An abrupt slowdown in global carbon dioxide emissions last year stemmed partly from a major increase in China of energy generation from renewable sources such as photovoltaic panels. This solar power farm lies along a highway in northwestern China’s dry, sunny Ningxia Hui Autonomous Region. Credit: AP Photo/Ng Han Guan

Emissions agreements under negotiation in Paris at the climate talks this week depend on the rates at which greenhouse gases have accumulated in Earth’s atmosphere and how fast they are expected to build for decades to come. Yet just as the climate negotiations are wrapping up—and during the weeks leading up to them—a more complex, and in some ways puzzling, picture of greenhouse gas trends has been emerging.

The rapidly increasing emissions rate of the No. 1 greenhouse gas, carbon dioxide (CO2), has suddenly slowed, mainly because the fast-climbing annual growth of coal burning in China abruptly leveled out, according to a commentary published Monday in Nature Climate Change. However, global atmospheric concentrations of the world’s No. 2 greenhouse gas, methane, have risen steeply in recent years, according to a briefing 1 month ago by the World Meteorological Organization (WMO) in Geneva, Switzerland. That surge follows a previous and yet unexplained 7-year pause in the rise of global methane concentrations.

CO2 Emissions to Decline?

The world is on target to see an unprecedented 0.6% reduction in the annual rate of emissions of carbon dioxide in 2015.

In the new commentary on CO2 emissions, scientists reported this week that the world is on target to see an unprecedented 0.6% reduction in the annual rate of emissions of carbon dioxide in 2015. The projected decline contrasts sharply with the previous decade’s annual average rise of 2.4%.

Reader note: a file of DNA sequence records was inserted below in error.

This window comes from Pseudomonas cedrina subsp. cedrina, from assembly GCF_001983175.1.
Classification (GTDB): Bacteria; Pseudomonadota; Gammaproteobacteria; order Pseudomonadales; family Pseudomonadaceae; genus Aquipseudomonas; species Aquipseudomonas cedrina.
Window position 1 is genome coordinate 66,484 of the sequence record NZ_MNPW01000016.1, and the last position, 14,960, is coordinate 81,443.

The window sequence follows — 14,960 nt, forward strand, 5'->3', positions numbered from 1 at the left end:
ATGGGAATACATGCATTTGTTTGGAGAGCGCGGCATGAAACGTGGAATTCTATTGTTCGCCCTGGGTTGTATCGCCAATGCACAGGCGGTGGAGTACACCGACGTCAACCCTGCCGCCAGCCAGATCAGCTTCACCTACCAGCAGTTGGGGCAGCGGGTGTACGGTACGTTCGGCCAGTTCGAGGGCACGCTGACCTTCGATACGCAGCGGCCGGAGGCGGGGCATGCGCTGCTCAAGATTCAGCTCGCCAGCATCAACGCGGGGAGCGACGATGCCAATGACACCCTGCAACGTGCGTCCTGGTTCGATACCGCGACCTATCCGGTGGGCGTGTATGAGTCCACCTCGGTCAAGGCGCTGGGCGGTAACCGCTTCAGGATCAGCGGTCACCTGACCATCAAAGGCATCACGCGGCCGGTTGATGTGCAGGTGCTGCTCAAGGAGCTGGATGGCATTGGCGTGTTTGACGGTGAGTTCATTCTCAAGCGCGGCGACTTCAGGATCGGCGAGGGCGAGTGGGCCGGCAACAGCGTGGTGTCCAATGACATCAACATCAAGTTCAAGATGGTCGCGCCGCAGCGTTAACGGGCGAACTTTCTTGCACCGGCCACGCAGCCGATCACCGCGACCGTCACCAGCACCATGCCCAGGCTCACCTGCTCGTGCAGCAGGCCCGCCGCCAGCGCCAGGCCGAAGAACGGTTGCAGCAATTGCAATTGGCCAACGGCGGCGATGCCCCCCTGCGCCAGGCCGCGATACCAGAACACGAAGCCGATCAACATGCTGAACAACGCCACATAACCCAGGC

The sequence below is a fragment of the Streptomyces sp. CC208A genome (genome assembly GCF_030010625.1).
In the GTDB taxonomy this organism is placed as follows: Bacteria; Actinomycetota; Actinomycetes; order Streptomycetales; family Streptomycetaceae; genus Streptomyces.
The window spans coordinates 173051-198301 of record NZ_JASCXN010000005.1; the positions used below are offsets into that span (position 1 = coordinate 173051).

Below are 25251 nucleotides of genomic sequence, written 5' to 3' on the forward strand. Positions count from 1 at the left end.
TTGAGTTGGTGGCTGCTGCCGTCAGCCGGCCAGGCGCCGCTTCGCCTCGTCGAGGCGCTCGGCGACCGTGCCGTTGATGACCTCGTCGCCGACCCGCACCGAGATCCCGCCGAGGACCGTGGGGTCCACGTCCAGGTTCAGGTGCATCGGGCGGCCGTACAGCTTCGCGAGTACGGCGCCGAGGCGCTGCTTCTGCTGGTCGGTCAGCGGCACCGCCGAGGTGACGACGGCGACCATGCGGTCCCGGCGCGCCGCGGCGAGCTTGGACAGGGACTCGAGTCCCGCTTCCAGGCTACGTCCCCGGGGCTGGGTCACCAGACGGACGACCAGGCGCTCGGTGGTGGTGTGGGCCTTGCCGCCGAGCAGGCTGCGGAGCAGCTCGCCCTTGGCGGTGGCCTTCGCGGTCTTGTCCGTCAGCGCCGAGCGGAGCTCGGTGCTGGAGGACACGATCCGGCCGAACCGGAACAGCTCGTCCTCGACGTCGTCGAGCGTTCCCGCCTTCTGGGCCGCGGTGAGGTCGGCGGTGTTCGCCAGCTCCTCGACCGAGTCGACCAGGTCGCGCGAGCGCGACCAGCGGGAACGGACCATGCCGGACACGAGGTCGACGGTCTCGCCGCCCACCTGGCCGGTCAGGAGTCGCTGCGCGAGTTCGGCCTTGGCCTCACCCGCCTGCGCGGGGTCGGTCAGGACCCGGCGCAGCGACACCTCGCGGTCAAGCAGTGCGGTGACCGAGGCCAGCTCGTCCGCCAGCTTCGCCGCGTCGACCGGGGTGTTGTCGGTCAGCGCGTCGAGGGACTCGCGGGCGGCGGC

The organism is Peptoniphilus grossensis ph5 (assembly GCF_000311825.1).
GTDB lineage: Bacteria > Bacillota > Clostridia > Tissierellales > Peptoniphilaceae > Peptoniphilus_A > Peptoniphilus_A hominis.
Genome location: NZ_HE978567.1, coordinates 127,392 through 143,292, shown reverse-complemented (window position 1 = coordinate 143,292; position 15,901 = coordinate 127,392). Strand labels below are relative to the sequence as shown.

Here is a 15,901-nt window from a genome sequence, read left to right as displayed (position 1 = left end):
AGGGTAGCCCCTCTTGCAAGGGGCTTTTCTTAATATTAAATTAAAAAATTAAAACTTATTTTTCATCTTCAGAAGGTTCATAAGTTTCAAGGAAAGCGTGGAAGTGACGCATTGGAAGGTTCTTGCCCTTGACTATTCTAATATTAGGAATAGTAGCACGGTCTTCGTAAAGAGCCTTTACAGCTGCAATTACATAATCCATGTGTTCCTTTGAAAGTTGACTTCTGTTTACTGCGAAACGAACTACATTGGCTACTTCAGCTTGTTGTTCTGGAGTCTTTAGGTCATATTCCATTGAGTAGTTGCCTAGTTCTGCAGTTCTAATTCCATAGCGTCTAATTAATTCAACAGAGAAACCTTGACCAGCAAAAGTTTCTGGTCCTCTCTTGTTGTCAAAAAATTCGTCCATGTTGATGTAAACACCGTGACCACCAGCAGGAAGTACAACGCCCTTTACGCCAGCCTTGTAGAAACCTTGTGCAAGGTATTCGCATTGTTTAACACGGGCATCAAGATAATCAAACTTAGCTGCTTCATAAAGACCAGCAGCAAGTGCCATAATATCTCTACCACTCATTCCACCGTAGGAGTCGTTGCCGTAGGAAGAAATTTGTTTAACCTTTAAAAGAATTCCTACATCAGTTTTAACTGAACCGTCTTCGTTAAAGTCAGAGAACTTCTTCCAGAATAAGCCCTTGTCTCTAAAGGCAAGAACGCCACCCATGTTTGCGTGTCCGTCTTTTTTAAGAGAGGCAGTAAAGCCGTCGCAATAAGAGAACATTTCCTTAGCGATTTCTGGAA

“Our findings are encouraging because they show that global emissions do not necessarily need to grow at the incredible rates that we have seen in the past,” climate scientist Corinne Le Quéré, director of the Tyndall Centre for Climate Change Research at the U.K.’s University of East Anglia and a coauthor of the report, told Eos. On the other hand, she noted the wide margin of uncertainty surrounding the projection, ranging from −1.6% to +0.5%.

Already last year, the growth rate of global CO2 emissions had slowed markedly to just a 0.6% increase over 2013, the researchers reported. Most notably, they pointed out, the new, lower-emissions trend began during a time of global economic growth, unlike previous slowdowns, which coincided with periods of economic crisis.

Although the halt of China’s previous expansion of coal use accounted primarily for the unexpected turnabout, below-average global demand for oil and natural gas and a boost in the use of renewable energy sources also played important roles, the team found. In China, most new energy production in 2013 and 2014—58%—came from nuclear power or hydropower and other renewable sources, according to the study.

“We will soon be living with globally averaged CO2 levels above 400 parts per million as a permanent reality.”

Despite the CO2 slowdown, atmospheric concentrations of the gas hit a record 397.7 parts per million in 2014, the WMO reported in its 9 November briefing. This spring, the time of year when the CO2 concentration seasonally rises, the global average also crossed the symbolically significant 400 parts per million threshold, the agency reported. “Next year it is likely that this threshold will be reached…also on an annual average,” said Michel Jarraud, WMO’s secretary-general, in a press release. “We will soon be living with globally averaged CO2 levels above 400 parts per million as a permanent reality.”

Near-Term Methane Threat